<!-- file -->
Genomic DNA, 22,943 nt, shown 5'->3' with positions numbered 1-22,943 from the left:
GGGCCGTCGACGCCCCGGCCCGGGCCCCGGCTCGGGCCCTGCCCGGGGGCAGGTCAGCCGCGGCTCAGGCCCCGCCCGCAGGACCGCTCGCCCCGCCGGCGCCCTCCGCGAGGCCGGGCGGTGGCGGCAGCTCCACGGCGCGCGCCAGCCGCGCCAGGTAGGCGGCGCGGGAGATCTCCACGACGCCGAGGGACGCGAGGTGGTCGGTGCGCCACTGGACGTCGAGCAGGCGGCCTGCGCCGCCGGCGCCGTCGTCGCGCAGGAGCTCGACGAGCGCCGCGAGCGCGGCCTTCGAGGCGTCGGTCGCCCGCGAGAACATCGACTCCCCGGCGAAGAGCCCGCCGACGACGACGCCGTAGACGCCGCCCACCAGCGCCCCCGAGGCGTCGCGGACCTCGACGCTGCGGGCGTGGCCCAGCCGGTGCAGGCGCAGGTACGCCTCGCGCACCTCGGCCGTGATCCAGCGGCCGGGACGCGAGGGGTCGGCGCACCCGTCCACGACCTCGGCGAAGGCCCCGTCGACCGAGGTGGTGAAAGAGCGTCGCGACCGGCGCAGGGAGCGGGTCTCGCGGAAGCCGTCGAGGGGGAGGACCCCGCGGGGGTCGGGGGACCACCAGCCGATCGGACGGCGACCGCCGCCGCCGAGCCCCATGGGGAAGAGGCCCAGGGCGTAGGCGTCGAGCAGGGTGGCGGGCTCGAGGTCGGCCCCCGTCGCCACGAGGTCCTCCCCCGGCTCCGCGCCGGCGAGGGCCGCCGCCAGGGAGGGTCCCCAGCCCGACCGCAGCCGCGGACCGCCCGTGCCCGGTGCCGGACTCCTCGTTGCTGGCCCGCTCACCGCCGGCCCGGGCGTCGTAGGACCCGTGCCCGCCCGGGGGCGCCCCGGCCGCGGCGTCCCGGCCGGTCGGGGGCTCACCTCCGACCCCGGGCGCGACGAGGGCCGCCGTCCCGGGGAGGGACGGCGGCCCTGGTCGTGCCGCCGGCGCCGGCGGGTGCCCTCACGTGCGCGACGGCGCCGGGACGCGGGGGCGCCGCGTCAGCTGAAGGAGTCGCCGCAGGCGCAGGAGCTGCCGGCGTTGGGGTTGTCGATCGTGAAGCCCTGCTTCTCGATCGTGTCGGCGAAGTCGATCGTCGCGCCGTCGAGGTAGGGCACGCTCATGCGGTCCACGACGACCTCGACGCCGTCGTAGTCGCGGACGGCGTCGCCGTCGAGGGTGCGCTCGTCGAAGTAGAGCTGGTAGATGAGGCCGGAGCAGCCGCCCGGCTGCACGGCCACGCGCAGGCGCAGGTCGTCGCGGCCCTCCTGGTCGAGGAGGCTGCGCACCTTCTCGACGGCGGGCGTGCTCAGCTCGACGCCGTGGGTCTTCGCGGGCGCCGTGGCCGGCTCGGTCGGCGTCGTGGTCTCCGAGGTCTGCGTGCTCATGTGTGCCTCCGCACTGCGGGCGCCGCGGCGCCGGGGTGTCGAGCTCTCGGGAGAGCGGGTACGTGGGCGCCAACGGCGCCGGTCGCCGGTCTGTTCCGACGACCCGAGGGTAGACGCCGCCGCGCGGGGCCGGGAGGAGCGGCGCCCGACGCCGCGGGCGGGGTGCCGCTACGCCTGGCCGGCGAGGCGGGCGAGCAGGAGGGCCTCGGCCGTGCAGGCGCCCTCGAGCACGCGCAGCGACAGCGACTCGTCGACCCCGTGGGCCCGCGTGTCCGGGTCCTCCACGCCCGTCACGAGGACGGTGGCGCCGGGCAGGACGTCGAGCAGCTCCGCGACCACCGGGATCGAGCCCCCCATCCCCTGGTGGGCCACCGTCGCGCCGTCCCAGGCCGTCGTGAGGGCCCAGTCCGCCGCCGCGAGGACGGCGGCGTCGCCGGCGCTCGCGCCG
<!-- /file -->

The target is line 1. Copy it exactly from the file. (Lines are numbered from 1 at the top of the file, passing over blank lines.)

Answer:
Genomic DNA, 22,943 nt, shown 5'->3' with positions numbered 1-22,943 from the left: